Tuesday, 12 January 2016

Movie Review: Joy (2015)


Loosely based on the early career of businesswoman Joy Mangano, Joy is a lighthearted drama that benefits from a committed Jennifer Lawrence performance but is also structurally unbalanced and underdeveloped in patches.

Joy (Lawrence) is a financially struggling divorced mother of two young kids, with a chaotic home life. Her parents Terri (Virginia Madsen) and Rudy (Robert De Niro) divorced when she was a young child. Her former husband, lounge singer Tony (Édgar Ramírez) still lives in the basement, although the couple divorced two years prior. Terri is depressed and spends her days watching bad daytime soap operas. Rudy runs an auto shop, but after his latest relationship fails, he also shows up at Joy's house to share the basement with Tony. Her grandmother Mimi (Diane Ladd) is the one person who still believes that Joy, who was highly creative as a child, will make something out of her life.

Rudy starts a new romance with the wealthy Trudy (Isabella Rossellini), triggering a yacht trip during which Joy accidentally cuts her hands mopping broken glass. This leads her to invent the self-squeezing, easy-to-clean miracle mop. With financial support from Trudy and disorganized and argumentative help from Rudy, Tony and her half-sister Peggy (Elisabeth Röhm), Joy starts to manufacture her product at a dubious California facility, and connects with Neil Walker (Bradley Cooper), an executive at television shopping network QVC. Joy gets deep into debt to pursue her dream, but achieving sales and success with the miracle mop will still not be easy.

Jennifer Lawrence portrays Joy with an appealing mix of determination and pragmatism. Before she invents the mop, Joy's life is disintegrating around her ears, and she literally has nothing more to lose. Lawrence succeeds in making Joy's fightback towards personal happiness the believable quest of a smart woman tired of living life according to everybody else's rules.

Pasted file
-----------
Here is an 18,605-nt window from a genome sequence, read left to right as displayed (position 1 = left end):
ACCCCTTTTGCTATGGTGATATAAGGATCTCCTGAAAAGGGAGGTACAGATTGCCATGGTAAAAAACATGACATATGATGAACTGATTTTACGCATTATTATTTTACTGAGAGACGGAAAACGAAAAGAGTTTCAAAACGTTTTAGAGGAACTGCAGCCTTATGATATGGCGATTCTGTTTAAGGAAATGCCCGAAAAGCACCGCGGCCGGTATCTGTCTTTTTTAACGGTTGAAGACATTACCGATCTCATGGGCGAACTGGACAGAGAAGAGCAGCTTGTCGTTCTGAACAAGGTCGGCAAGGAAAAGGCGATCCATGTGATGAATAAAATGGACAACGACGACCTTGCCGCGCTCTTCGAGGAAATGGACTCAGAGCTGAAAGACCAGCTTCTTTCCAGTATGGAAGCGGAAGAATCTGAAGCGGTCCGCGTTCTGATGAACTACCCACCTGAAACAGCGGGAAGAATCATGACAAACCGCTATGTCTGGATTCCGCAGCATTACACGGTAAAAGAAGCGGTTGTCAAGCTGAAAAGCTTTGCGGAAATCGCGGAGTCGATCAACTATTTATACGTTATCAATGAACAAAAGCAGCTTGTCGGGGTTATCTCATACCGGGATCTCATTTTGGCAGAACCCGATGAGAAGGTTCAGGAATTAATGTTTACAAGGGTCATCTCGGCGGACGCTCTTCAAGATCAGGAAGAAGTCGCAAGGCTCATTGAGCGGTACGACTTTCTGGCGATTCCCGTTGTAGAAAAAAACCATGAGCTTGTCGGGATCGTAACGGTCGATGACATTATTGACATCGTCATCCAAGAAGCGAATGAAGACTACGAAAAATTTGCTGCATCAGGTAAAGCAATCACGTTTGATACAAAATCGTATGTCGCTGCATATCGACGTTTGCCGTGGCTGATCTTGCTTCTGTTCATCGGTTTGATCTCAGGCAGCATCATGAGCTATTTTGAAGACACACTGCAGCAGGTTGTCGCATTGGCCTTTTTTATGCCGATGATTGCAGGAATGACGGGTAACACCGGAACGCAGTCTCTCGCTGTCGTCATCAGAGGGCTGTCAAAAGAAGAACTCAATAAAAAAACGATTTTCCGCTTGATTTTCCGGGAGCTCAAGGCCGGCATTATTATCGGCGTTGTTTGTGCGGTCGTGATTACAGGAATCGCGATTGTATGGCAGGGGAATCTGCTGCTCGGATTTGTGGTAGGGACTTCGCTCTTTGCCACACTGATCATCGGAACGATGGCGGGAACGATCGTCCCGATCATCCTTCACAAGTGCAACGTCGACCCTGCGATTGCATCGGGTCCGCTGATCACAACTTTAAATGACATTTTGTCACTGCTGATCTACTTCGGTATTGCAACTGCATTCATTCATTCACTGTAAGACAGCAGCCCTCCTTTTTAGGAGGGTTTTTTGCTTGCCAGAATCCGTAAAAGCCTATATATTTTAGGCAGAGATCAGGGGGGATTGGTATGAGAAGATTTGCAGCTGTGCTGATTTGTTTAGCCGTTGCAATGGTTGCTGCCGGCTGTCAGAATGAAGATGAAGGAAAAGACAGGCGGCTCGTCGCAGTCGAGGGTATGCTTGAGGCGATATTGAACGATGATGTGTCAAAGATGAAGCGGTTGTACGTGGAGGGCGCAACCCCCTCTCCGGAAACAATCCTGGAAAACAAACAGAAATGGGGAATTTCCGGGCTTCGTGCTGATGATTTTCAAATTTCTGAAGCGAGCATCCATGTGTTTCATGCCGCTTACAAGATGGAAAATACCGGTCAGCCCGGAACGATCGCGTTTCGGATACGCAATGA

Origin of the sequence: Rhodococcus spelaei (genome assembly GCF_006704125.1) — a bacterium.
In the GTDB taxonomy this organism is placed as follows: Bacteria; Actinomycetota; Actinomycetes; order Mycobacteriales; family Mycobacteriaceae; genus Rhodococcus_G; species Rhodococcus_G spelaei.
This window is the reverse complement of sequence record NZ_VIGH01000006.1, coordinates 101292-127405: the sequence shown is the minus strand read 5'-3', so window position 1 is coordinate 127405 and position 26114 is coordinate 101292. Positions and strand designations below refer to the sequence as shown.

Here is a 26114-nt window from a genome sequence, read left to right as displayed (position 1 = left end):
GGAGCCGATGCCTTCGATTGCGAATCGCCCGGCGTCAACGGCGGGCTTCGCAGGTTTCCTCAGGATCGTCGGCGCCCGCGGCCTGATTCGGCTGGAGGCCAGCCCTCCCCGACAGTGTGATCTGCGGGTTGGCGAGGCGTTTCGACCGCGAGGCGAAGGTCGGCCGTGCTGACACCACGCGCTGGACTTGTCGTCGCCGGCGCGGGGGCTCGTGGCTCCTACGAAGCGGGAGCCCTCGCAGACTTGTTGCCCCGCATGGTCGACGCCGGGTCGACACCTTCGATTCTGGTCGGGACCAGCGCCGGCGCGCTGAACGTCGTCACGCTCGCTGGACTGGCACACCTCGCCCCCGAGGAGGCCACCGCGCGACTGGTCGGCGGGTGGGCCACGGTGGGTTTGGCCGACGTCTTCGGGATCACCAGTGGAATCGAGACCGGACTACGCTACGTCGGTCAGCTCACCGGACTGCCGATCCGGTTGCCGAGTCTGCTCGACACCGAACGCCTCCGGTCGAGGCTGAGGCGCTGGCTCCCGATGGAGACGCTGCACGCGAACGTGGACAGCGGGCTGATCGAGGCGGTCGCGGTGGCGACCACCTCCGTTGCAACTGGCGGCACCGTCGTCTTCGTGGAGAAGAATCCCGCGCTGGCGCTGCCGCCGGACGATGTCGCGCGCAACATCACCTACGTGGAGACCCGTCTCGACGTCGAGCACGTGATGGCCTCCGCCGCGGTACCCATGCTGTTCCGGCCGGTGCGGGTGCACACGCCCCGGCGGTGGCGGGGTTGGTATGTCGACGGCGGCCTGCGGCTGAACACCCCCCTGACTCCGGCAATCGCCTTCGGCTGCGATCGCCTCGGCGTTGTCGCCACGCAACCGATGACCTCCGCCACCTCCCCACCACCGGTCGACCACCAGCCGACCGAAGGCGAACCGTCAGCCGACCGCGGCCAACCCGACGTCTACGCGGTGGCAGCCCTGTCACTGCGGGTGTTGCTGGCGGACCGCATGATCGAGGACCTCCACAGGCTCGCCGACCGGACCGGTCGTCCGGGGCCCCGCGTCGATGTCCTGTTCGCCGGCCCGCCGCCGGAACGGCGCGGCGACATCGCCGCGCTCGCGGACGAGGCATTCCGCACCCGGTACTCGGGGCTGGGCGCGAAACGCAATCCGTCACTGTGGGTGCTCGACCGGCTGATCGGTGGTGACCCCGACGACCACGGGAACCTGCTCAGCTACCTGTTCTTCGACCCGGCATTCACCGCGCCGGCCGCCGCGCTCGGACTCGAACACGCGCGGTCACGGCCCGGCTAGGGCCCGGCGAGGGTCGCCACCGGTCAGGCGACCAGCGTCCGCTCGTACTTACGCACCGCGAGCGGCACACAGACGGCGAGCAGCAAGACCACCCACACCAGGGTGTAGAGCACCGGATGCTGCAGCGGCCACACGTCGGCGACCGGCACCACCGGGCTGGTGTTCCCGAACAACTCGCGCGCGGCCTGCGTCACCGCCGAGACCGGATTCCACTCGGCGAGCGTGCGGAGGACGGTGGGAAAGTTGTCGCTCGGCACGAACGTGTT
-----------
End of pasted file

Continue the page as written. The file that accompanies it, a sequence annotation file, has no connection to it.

The rest of the film is entertaining without ever threatening to soar towards any peaks of achievement or emotion. Director and writer David O. Russell, again reunited with regular colleagues Lawrence, Cooper and De Niro, is uncharacteristically uneven. The scenes portraying Joy's home life as a madhouse in full swing are good, but there are too many of them. The business oriented narrative, once the mop starts to sell, is slapped together in a rush and remains unconvincing. The film reaches a relatively early highlight with Joy's personal appearance in front of the cameras at QVC. The subsequent events involving a patent battle with unsavoury businessmen in California and Texas are underdeveloped and start to border on glib comedy.

The supporting characters surrounding Joy are more about quirky quantity than in-depth quality. There is plenty to enjoy as Joy's father, mother, grandmother, step-sister, ex-husband and then father's new girlfriend circle her life, either to provide support, peck away at her burgeoning success, or both. Russell accomplishes the difficult task of giving each role its due in relatively few screen minutes, but the abundance of people also means that they all have predictable and linear progressions.

Bradley Cooper as QVC executive Neil Walker suffers the most. Walker's role in Joy's life appears driven more by star pairing than any real conviction, but Cooper does shine in one scene, artistically orchestrating sales behind the live studio cameras. The characters of Rudy, Trudy and Peggy often fall in the cracks between appealingly funny and disruptively conniving.

Joy is an agreeable story of a woman rising from humble roots to achieve success. Ironically, the film itself is better in the disorganized household and less coordinated when it comes to business.






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